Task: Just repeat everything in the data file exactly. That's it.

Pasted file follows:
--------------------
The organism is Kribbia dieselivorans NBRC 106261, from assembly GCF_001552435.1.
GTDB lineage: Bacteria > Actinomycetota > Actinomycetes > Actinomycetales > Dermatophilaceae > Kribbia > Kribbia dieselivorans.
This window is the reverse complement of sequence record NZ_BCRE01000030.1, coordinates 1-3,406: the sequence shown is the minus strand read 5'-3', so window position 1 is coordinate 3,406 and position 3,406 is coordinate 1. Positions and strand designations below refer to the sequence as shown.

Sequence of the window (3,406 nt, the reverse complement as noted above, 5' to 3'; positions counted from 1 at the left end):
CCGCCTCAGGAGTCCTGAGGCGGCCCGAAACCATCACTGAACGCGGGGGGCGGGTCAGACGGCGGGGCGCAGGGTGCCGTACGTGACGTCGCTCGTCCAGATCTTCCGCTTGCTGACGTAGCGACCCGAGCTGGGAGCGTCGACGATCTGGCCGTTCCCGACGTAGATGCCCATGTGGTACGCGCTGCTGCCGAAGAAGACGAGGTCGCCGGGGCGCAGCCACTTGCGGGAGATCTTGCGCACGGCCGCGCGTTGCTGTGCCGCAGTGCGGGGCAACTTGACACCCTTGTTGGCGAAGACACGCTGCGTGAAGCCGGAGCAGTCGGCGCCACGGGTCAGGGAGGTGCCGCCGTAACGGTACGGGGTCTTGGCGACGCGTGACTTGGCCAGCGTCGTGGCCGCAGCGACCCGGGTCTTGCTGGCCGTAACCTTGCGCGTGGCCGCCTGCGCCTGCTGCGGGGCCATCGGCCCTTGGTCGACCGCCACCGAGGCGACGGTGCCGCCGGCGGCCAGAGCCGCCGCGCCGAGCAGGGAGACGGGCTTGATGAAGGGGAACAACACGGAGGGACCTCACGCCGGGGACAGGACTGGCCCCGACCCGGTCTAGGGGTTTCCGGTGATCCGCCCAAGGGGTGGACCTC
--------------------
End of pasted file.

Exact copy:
The organism is Kribbia dieselivorans NBRC 106261, from assembly GCF_001552435.1.
GTDB lineage: Bacteria > Actinomycetota > Actinomycetes > Actinomycetales > Dermatophilaceae > Kribbia > Kribbia dieselivorans.
This window is the reverse complement of sequence record NZ_BCRE01000030.1, coordinates 1-3,406: the sequence shown is the minus strand read 5'-3', so window position 1 is coordinate 3,406 and position 3,406 is coordinate 1. Positions and strand designations below refer to the sequence as shown.

Sequence of the window (3,406 nt, the reverse complement as noted above, 5' to 3'; positions counted from 1 at the left end):
CCGCCTCAGGAGTCCTGAGGCGGCCCGAAACCATCACTGAACGCGGGGGGCGGGTCAGACGGCGGGGCGCAGGGTGCCGTACGTGACGTCGCTCGTCCAGATCTTCCGCTTGCTGACGTAGCGACCCGAGCTGGGAGCGTCGACGATCTGGCCGTTCCCGACGTAGATGCCCATGTGGTACGCGCTGCTGCCGAAGAAGACGAGGTCGCCGGGGCGCAGCCACTTGCGGGAGATCTTGCGCACGGCCGCGCGTTGCTGTGCCGCAGTGCGGGGCAACTTGACACCCTTGTTGGCGAAGACACGCTGCGTGAAGCCGGAGCAGTCGGCGCCACGGGTCAGGGAGGTGCCGCCGTAACGGTACGGGGTCTTGGCGACGCGTGACTTGGCCAGCGTCGTGGCCGCAGCGACCCGGGTCTTGCTGGCCGTAACCTTGCGCGTGGCCGCCTGCGCCTGCTGCGGGGCCATCGGCCCTTGGTCGACCGCCACCGAGGCGACGGTGCCGCCGGCGGCCAGAGCCGCCGCGCCGAGCAGGGAGACGGGCTTGATGAAGGGGAACAACACGGAGGGACCTCACGCCGGGGACAGGACTGGCCCCGACCCGGTCTAGGGGTTTCCGGTGATCCGCCCAAGGGGTGGACCTC